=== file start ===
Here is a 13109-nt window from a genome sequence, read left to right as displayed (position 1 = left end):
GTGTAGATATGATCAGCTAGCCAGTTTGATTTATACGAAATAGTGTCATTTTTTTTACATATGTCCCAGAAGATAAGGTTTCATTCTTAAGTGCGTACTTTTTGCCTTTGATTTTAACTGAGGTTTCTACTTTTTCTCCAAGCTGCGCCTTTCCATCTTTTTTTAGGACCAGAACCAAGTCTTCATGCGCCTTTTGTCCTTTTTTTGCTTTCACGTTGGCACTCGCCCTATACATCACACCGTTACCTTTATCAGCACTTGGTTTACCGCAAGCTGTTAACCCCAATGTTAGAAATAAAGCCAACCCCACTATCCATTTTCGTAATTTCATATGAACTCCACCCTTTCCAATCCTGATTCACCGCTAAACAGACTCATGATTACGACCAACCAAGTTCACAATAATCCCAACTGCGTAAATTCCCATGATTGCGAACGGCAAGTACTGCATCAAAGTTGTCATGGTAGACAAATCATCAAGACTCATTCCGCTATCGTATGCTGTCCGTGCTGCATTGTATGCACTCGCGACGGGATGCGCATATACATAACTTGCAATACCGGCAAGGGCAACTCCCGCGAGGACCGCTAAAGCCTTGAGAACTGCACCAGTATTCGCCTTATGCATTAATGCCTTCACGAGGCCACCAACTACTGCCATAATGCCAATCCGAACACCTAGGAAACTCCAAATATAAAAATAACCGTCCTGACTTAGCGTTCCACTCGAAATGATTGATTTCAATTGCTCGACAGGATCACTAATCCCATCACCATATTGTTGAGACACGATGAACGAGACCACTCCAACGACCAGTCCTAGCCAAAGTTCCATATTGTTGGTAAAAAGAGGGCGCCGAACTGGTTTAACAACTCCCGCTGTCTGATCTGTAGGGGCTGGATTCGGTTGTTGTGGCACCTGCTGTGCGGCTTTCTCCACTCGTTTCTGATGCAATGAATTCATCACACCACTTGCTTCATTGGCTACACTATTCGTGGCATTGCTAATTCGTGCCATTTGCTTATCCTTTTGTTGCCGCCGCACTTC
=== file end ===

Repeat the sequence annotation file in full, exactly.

Here is a 13109-nt window from a genome sequence, read left to right as displayed (position 1 = left end):
GTGTAGATATGATCAGCTAGCCAGTTTGATTTATACGAAATAGTGTCATTTTTTTTACATATGTCCCAGAAGATAAGGTTTCATTCTTAAGTGCGTACTTTTTGCCTTTGATTTTAACTGAGGTTTCTACTTTTTCTCCAAGCTGCGCCTTTCCATCTTTTTTTAGGACCAGAACCAAGTCTTCATGCGCCTTTTGTCCTTTTTTTGCTTTCACGTTGGCACTCGCCCTATACATCACACCGTTACCTTTATCAGCACTTGGTTTACCGCAAGCTGTTAACCCCAATGTTAGAAATAAAGCCAACCCCACTATCCATTTTCGTAATTTCATATGAACTCCACCCTTTCCAATCCTGATTCACCGCTAAACAGACTCATGATTACGACCAACCAAGTTCACAATAATCCCAACTGCGTAAATTCCCATGATTGCGAACGGCAAGTACTGCATCAAAGTTGTCATGGTAGACAAATCATCAAGACTCATTCCGCTATCGTATGCTGTCCGTGCTGCATTGTATGCACTCGCGACGGGATGCGCATATACATAACTTGCAATACCGGCAAGGGCAACTCCCGCGAGGACCGCTAAAGCCTTGAGAACTGCACCAGTATTCGCCTTATGCATTAATGCCTTCACGAGGCCACCAACTACTGCCATAATGCCAATCCGAACACCTAGGAAACTCCAAATATAAAAATAACCGTCCTGACTTAGCGTTCCACTCGAAATGATTGATTTCAATTGCTCGACAGGATCACTAATCCCATCACCATATTGTTGAGACACGATGAACGAGACCACTCCAACGACCAGTCCTAGCCAAAGTTCCATATTGTTGGTAAAAAGAGGGCGCCGAACTGGTTTAACAACTCCCGCTGTCTGATCTGTAGGGGCTGGATTCGGTTGTTGTGGCACCTGCTGTGCGGCTTTCTCCACTCGTTTCTGATGCAATGAATTCATCACACCACTTGCTTCATTGGCTACACTATTCGTGGCATTGCTAATTCGTGCCATTTGCTTATCCTTTTGTTGCCGCCGCACTTC